Monetary policy is an important economic tool used to manage and control a country’s economy. Monetary policy is an important factor in economic management, carried out under the authority of the Reserve Bank of India. The policy often targets inflation or interest rates to ensure price stability and growth in the economy. Candidates who have cleared the JAIIB exam can appear in the upcoming CAIIB June 2024 Exam. Our experts have been working on the CAIIB study material 2024, which includes videos, notes in the form of ePDFs, mock tests, etc. Monetary policy is one of the main topics of CAIIB exam. The blog will help you understand all the major aspects of monetary policy.
Objectives of Monetary Policy
Growth with Stability is the aim of the monetary policy in India. The policy contributes in the regulation of the availability, cost, and use of money. The primary objectives of the monetary policy are:
- Price Stability: The primary objective of monetary policy is to maintain price stability, which is done by controlling inflation within the country. As the price level is affected by the money supply, the monetary policy regulates the money supply by various ways to maintain price stability. In an “Inflation Targeting” framework the RBI is mandated to manage price stability. India adopted Inflation Targeting in 2016 and consequently targets 4% of inflation with a band of 2%.
- Economic Growth: One of the major objectives of monetary policy is to ensure that there is a necessary supply of money and credit in an economy for growth. It is important as these things are vital for India’s economic growth and with sufficient credit availability. This objective is also related to employment growth because businesses invest more in their capital equipment when unemployment is low to increase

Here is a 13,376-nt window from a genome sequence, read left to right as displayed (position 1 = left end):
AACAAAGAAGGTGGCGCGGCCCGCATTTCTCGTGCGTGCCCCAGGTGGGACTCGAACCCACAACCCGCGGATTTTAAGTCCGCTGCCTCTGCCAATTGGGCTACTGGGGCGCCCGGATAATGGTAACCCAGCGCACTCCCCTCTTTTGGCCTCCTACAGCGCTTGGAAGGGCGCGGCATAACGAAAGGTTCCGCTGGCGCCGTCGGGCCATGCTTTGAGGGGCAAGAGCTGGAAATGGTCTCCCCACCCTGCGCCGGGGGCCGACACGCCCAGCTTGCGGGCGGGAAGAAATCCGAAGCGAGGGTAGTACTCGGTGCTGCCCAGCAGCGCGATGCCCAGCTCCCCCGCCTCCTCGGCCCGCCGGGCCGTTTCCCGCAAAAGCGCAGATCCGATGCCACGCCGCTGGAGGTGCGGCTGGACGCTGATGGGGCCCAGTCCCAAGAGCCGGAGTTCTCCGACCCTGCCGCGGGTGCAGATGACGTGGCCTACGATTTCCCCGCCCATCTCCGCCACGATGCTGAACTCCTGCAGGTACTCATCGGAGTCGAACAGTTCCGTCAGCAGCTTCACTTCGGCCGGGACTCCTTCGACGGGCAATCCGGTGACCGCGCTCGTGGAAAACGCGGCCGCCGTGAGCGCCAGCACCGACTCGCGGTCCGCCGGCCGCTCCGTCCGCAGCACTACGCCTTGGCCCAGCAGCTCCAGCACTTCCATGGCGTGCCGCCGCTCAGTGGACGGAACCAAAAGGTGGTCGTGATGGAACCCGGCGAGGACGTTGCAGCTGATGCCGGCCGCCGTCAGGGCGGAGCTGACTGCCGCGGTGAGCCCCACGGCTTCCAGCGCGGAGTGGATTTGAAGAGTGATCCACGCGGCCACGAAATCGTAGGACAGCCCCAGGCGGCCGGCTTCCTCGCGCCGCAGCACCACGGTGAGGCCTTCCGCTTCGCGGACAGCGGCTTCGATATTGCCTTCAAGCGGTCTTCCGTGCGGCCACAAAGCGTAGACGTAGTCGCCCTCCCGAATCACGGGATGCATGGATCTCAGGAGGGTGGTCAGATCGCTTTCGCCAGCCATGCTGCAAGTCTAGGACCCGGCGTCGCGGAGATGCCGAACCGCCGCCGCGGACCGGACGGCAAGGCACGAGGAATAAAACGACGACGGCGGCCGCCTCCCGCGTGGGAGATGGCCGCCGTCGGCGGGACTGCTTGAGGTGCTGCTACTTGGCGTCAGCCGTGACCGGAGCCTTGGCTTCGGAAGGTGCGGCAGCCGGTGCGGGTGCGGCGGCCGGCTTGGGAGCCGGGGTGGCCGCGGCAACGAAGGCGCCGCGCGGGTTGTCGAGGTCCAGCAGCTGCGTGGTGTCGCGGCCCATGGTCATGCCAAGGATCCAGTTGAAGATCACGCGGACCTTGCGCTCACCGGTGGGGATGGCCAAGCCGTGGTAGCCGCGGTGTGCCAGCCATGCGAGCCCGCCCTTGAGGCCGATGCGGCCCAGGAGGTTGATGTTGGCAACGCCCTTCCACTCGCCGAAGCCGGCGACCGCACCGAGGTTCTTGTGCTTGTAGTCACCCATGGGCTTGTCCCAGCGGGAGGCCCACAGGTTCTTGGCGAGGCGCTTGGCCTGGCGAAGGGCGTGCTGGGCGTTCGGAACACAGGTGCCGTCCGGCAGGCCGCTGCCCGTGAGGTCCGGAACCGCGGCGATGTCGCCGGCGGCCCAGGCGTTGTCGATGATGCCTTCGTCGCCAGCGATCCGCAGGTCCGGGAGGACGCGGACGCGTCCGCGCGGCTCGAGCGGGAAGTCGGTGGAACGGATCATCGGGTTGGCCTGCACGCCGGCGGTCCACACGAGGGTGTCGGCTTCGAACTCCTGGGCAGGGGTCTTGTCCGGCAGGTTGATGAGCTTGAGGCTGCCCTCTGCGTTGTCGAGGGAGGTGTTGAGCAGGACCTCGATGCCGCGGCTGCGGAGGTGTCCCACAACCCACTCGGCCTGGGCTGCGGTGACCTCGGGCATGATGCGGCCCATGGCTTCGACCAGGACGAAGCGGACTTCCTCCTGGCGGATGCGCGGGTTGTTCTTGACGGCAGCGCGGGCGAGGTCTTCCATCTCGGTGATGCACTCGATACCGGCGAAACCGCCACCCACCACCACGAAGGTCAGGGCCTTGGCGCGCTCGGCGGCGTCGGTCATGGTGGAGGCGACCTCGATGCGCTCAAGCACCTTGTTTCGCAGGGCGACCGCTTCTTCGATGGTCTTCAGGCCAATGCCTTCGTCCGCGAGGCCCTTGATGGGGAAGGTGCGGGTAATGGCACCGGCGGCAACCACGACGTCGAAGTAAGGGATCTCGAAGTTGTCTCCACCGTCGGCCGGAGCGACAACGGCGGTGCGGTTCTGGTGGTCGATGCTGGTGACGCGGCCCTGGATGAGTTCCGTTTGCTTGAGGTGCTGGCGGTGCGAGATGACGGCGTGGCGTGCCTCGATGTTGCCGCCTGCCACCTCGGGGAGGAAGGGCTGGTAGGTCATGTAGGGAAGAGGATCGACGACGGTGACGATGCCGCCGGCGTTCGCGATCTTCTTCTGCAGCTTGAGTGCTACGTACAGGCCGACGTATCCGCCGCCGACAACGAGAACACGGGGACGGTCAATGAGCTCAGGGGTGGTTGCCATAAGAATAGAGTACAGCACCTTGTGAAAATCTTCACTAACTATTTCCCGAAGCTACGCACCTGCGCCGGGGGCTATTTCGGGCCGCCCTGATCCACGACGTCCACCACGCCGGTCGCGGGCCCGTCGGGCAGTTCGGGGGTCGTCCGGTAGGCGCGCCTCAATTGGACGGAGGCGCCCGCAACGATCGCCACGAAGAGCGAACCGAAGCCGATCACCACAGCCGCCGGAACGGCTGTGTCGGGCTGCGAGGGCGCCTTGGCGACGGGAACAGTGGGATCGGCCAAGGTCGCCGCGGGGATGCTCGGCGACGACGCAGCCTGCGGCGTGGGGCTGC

productivity, thus contributing to economic growth.
- Employment Generation: Monetary policies influence the level of unemployment in the economy. For example, an expansionary monetary policy decreases unemployment because the higher money supply stimulates business activities that lead to the expansion of the job market. The Reserve Bank of India allocates different economic activities with varying labor intensities in the country which in turn leads to employment opportunities. Additionally, by managing inflation monetary policy helps consumers encourage spending and investment.
- Manage Aggregate Demand: The Reserve Bank of India tries to stabilize the aggregate demand with the aggregate supply of goods and services in the economy. If RBI wants to increase aggregate demand, it expands the credits, and the interest rate comes down. Because of low-interest rates, more people tend to take loans to buy goods and services, increasing aggregate demand and vice versa.
- Financial Market Stability: RBI develops a more secure financial system in the economy by preventing financial dreads in case of bank failure. The central bank provides funds to such banks. In addition, the central bank is eventually the last source of funds in a money market.
- Interest Rate Stability: Interest rate stability is important as fluctuations in Interest rates will create a lot of uncertainty in an economy and it will become difficult for people to buy sustainable things like a house or a car. This will directly affect the economy in the long run.
- Regulate and Expand Banking: The Reserve Bank of India regulates the banking system in the Indian economy by issuing regulations to the banks for setting up rural branches to promote agricultural credit. However, for the same purpose, the government has also set up different cooperative and rural banks.